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Fancy facilities don’t increase patient satisfaction

The Journal of American Medicine recently published a study challenging the idea that hospitals can increase patient satisfaction by expanding or renovating their facilities. 

The hospital industry has moved towards designing buildings with patient-centered features, in an effort to improve engagement and satisfaction. Such facilities often include reduced noise, improved natural light, visitor friendly facilities, well-decorated rooms and hotel-like amenities. 

Zishan Siddiqui, M.D., of Johns Hopkins School of Medicine, who conducted the investigation, hypothesized that the new features would cause patients to rate their care higher because it has been suggested that patients cannot accurately distinguish between positive experiences in their environment from positive experiences with care.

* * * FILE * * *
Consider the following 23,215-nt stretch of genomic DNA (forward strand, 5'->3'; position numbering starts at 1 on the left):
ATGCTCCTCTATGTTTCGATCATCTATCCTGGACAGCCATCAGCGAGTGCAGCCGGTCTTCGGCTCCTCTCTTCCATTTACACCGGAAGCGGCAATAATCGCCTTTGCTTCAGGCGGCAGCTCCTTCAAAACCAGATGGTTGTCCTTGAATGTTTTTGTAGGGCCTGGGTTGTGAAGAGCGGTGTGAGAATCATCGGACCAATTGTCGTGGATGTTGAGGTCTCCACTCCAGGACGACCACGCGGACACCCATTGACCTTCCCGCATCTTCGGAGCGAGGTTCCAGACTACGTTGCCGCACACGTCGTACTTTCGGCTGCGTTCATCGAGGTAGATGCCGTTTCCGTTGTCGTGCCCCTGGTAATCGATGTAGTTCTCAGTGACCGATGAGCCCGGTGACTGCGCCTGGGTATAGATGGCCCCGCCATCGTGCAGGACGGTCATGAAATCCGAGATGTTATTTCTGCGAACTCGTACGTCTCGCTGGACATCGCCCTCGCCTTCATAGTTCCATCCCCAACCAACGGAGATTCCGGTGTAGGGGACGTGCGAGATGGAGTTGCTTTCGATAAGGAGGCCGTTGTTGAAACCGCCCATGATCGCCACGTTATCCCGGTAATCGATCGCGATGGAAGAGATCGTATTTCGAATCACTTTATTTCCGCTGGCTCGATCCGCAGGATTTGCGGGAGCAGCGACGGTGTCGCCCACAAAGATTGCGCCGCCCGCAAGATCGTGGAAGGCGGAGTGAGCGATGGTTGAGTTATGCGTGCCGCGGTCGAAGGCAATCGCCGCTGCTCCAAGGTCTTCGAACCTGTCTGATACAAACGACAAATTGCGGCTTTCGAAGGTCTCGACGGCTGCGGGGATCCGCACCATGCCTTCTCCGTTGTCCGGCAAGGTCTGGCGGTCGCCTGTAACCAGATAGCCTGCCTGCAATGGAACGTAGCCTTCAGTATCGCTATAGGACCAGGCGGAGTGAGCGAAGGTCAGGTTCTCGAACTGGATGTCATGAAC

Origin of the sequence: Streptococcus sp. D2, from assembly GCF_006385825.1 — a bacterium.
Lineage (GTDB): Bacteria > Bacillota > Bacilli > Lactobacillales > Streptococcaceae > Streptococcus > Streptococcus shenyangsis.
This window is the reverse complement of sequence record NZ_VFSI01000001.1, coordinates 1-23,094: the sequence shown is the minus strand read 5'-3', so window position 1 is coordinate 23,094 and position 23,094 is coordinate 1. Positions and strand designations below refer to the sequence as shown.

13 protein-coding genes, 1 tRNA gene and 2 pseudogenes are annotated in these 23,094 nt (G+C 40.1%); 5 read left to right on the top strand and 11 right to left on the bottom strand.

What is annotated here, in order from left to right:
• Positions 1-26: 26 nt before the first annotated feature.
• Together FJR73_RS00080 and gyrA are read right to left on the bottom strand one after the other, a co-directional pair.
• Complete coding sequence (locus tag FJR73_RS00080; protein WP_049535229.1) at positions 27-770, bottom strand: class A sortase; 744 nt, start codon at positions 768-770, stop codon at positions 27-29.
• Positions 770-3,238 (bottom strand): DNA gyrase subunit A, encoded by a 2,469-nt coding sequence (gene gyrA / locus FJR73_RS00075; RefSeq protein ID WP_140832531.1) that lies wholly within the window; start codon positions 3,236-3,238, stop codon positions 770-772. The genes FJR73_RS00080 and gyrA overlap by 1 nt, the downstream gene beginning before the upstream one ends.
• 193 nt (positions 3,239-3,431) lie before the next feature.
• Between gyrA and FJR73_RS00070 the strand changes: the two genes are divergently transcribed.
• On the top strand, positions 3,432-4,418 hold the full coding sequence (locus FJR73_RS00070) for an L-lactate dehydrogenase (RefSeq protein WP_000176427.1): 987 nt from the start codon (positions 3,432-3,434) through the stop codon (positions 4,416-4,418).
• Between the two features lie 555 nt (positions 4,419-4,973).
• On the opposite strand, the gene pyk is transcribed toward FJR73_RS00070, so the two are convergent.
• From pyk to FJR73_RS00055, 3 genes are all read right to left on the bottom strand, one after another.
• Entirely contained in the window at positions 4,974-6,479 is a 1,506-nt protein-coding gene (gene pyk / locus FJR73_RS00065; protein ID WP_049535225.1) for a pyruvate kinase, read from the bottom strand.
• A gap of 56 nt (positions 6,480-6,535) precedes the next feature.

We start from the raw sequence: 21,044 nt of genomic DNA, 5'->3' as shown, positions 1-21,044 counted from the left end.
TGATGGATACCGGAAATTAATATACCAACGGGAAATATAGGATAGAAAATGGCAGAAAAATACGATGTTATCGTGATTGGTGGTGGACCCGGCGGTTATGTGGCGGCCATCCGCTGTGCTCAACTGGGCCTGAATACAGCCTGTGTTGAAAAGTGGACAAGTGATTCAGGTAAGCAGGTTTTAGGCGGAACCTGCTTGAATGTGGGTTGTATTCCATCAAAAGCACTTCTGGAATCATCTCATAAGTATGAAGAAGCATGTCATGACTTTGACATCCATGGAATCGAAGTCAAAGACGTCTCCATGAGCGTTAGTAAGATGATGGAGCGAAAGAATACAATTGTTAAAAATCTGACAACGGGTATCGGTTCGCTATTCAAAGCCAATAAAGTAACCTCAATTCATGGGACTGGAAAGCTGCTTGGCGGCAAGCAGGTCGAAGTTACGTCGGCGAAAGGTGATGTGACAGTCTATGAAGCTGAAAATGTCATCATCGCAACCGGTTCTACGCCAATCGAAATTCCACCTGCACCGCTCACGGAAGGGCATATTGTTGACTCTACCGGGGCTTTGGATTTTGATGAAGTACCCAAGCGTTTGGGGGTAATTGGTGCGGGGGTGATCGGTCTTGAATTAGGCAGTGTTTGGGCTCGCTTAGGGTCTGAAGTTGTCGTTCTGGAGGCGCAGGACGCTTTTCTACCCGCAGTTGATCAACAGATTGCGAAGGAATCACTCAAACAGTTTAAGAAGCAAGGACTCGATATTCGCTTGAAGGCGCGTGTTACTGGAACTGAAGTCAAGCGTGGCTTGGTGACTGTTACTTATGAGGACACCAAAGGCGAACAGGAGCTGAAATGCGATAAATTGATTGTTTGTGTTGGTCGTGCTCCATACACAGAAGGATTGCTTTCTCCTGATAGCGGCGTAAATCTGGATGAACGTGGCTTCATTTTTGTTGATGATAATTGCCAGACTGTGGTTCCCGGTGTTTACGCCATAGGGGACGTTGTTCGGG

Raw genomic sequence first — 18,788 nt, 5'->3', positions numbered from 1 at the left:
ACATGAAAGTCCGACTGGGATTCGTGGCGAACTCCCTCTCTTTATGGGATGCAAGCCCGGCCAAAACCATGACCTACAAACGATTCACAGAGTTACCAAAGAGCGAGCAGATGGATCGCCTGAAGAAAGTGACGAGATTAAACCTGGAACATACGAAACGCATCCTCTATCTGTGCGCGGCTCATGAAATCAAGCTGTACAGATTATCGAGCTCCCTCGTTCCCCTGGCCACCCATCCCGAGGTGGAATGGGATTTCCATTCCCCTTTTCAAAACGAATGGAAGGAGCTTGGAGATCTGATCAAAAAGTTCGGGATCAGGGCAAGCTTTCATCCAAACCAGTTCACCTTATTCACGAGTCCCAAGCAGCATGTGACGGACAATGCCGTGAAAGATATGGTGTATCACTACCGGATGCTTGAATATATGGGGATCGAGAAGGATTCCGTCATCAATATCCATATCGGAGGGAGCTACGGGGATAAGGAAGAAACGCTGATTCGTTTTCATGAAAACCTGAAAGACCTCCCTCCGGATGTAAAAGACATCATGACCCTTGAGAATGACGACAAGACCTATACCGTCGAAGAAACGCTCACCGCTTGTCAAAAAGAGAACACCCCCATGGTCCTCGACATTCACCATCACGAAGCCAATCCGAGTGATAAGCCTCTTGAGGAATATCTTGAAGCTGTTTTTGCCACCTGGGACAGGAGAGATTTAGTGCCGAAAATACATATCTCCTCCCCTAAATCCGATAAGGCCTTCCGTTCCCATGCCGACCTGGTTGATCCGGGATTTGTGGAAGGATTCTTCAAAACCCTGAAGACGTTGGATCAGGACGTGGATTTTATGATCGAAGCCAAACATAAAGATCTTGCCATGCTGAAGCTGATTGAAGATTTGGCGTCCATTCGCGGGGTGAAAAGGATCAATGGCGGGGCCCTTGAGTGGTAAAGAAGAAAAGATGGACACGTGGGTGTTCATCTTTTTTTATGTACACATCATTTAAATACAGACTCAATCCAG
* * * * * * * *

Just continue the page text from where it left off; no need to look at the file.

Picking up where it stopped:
Siddiqui analyzed the effects of doctors practicing in the new Sheikh Zayed Tower on patient scores. The new building cost a whopping $1.1 billion and is outfitted with state-of-the-art care facilities. Siddiqui found that while scores regarding cleanliness and noise improved in the Sheikh Zayed Tower, scores that related specifically to care — such as communication with doctors, nurses and staff — were unchanged. 

"Despite the widespread belief among healthcare leadership that facility renovation or expansion is a vital strategy for improving patient satisfaction, our study shows that this may not be a dominant factor," Siddiqui and his fellow authors wrote.

While it is undeniable that patients respond well to comfortable surroundings, renovations can not improve how patient's experience care. If a hospital wants to increase patient satisfaction, attempting to charm them with a high-quality environment is not the way to do so. Patients are able to discriminate between the standard of care they receive from doctors and nurses  and their interactions with their physical surroundings. 

Hospitals interested in improving patient outcomes should focus on bettering the care their clinicians and staff provide. Applications like Patient Approved can help healthcare leaders better understand where doctors are succeeding and where they are not by reading real-time patient feedback.